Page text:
The 1937 October crash (which like the 1929 and 2008 crashes actually lasted from September to November) was just as interesting as 1929, and even more complex. First we need to consider a few basic facts:
1. In 1937 the U.S. was back in the international gold standard. It wasn’t much of a standard (with only a few countries), and Americans could no longer own gold (officially—but they hoarded it in London banks.) Nevertheless, our monetary policy was now at the mercy of shocks to the international gold market. Put simply, an orgy of gold dishoarding caused the US WPI to soar about 10% between mid-1936 and mid-1937, despite the depressed economy. Then between mid-1937 and mid-1938 it fell back my an equal amount. By itself, this would have caused a very strong period of growth in late 1936 and early 1937, and a mild recession thereafter. But that is not exactly what happened. The very strong growth in industrial production in 1936 leveled off in the spring of 1937, despite the expansionary monetary policy.
2. The second factor was the third of FDR’s five wage shocks, and the one least directly connected to government policy. Toward the end of 1936 and throughout much of 1937 union membership soared. The 1935 Wagner Act had made it much easier to organize unions, and FDR’s overwhelming victory in 1936 assured union organizers that Washington would support them in their battles. The resulting wage shock looks a lot like the WPI price bubble, except shifted a half year into the future. Wages started rising later, peaked later, and fell later than the WPI. In addition they fell by much less that prices. This is why output didn’t grow even faster in early 1937, and it’s also the factor that turned what would have been just a mild recession from the pullback if commodity prices, into a deep depression–comparable to 1920-21.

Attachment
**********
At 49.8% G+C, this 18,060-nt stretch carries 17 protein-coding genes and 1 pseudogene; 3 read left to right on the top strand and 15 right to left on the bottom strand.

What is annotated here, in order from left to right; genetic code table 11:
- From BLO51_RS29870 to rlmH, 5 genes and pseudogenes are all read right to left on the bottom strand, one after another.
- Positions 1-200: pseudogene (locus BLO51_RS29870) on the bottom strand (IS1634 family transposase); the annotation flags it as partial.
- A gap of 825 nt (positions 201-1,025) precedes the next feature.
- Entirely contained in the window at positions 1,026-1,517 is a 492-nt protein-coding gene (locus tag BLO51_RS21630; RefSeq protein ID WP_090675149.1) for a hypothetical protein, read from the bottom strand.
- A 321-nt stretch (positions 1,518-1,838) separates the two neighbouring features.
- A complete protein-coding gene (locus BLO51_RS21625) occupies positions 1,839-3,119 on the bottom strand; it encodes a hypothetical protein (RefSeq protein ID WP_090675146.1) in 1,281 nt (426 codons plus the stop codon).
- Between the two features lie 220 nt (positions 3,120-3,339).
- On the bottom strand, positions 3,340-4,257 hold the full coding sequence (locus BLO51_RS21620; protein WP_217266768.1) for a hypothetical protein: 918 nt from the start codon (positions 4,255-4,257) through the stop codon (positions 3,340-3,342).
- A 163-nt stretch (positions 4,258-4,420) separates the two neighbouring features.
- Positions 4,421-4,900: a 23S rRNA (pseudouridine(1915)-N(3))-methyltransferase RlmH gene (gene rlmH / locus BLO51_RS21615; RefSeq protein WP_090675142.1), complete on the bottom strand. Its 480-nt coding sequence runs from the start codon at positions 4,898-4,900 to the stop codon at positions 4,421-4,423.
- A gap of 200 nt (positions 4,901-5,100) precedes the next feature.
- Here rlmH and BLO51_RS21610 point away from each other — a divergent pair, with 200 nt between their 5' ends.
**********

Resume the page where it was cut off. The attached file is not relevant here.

The real wage rate (nominal wages divided by the WPI) tracks monthly industrial production very closely throughout the 1930s, and 1936-38 is no exception. (Actually you have to invert the real wage series—as wages were countercyclical.) The economy boomed when real wages fell (due to the WPI rising faster than nominal wages, and fell when nominal wages rose much faster than prices. Some growth occurred when real wages were flat. So 1936-38 fits my overall model of the Depression. Then it all comes down to explaining wages and the WPI. The main exogenous factors influencing wages were the five New Deal wage shocks discussed in an earlier post. The WPI can be explained with a model of the international gold market when the price of gold is fixed (1929-33, 1934-40) or by changes in the price of gold itself in 1933-34—as in my Warren post.